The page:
The Pueblo Food Experience, like the other community work described in Return, was initially inspired by health issues. Processed food has negatively impacted all Americans, leading to a widespread increase in obesity, but it seems to have had a worse impact on Native Americans, who are twice as likely as white Americans to suffer from diabetes. And the fourteen participants in the Pueblo Food Experience achieved dramatic improvements in health—not simply, in Swentzell’s view, because they’d switched to a natural, low-fat diet, but because of how these pre-contact, indigenous crops fit the people who had evolved along with them. Crops adapt to climate and soil over time, and Swentzell believes that people do, too; she describes the relationship between Pueblo peoples and crops as “a mutual coexistence for thousands of years.” In contrast, sugar, wheat, and oil—three ingredients that, she half-jokes, are found in almost every product you can buy in a store—were unknown to Indigenous peoples prior to colonization.

The food list in The Pueblo Food Experience Cookbook includes animals, like rabbit, buffalo, and fish, that are low in fat, and gathered foods, like purslane and dandelion, that are low in sugar content, so participants had to develop strategies to resist grabbing candy bars and bags of chips from the convenience store shelves. For most, Swentzell says, sugar was the greatest challenge. As with any diet, they found that preparation was key: carrying snacks made from foods on the list (Swentzell swore by a trail mix of currants, pumpkin seeds, and piñons); using slow cookers to avoid relying on fast food for dinner after a busy day at work. The group also met for weekly potlucks, where they exchanged strategies—and stories.

“Salt was like gold,” Swentzell says, recounting the group’s poignant journey to the Estancia salt flats. On the way there, she says, they shared stories about the salt mother who’d been lost to the native peoples of New Mexico. After colonization, Natives forced into slavery were made to mine the flats, truckloads of the salt their cultures had honored were driven south and sold in what is now Mexico, and by the time the Spanish abandoned the salt flats, they’d come to represent sorrow and loss for the Pueblos. Reflecting on this, I recall the words of another woman featured in Return. “A Muckleshoot person without a plate of salmon,” says community educator Valerie Segrest, “doesn’t exist.” While watching the film, I found myself questioning this statement. What if there are no salmon left, I wondered; what happens to the Muckleshoot when all the salmon is too tainted and toxic to eat? But that, of course, is part of the point. A people whose identity is bound to the crops it cultivates and the species it hunts is bound to protect the land and waters those species need to thrive. For a farming people, that responsibility extends to the seeds themselves. “Corn,” says Swentzell, “is a person just like everybody else in the tribe.”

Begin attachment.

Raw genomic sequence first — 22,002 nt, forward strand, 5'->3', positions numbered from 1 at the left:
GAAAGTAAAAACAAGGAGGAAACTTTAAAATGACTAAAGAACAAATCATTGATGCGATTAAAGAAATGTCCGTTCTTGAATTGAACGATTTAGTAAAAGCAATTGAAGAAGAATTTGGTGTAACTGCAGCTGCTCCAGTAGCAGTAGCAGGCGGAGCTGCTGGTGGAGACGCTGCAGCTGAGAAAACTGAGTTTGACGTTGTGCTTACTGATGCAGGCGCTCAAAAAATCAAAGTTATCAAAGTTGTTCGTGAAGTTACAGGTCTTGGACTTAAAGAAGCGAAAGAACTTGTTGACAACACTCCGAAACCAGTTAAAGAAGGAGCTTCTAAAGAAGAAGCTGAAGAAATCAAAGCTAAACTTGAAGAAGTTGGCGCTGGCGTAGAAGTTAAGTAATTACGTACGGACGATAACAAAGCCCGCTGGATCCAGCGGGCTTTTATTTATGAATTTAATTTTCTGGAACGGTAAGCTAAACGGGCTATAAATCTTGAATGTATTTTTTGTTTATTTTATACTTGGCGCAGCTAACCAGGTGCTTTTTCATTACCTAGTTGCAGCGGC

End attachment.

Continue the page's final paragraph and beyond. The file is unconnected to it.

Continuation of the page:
Behind her home, a small unlighted cellar contains troves of Puebloan history. Unassuming shelves cradle jars of the corn, beans, and squash seeds honored over many generations. The seed bank itself dates to 1982, when Swentzell started collecting seeds from “the original plants of our people here.” Her first seeds came from the ashes of a vandalized seed bank that burned down in Ohkay Owingeh. Seeds have a shelf life, so she works to keep them viable by growing out different varieties of ancestral crops. At one point, she laughs about trying to save “the last squash” and how heartbreaking it can be to watch people coming home from Walmart with their groceries. “It’s lonely,” she says of seedkeeping. “I offer to share and no one comes!” That hasn’t kept her from it, though. Over the years, she’s developed her own variety of chile, and through many seasons of selection has cultivated a sweet Hopi Supi corn. A few of its reddish cobs hang outside the seedbank. “The birds are eating it,” she says. This year, she raised half an acre of corn for chicos from this same seed, along with a good crop of squash, in a field owned by the Española Farmers Market.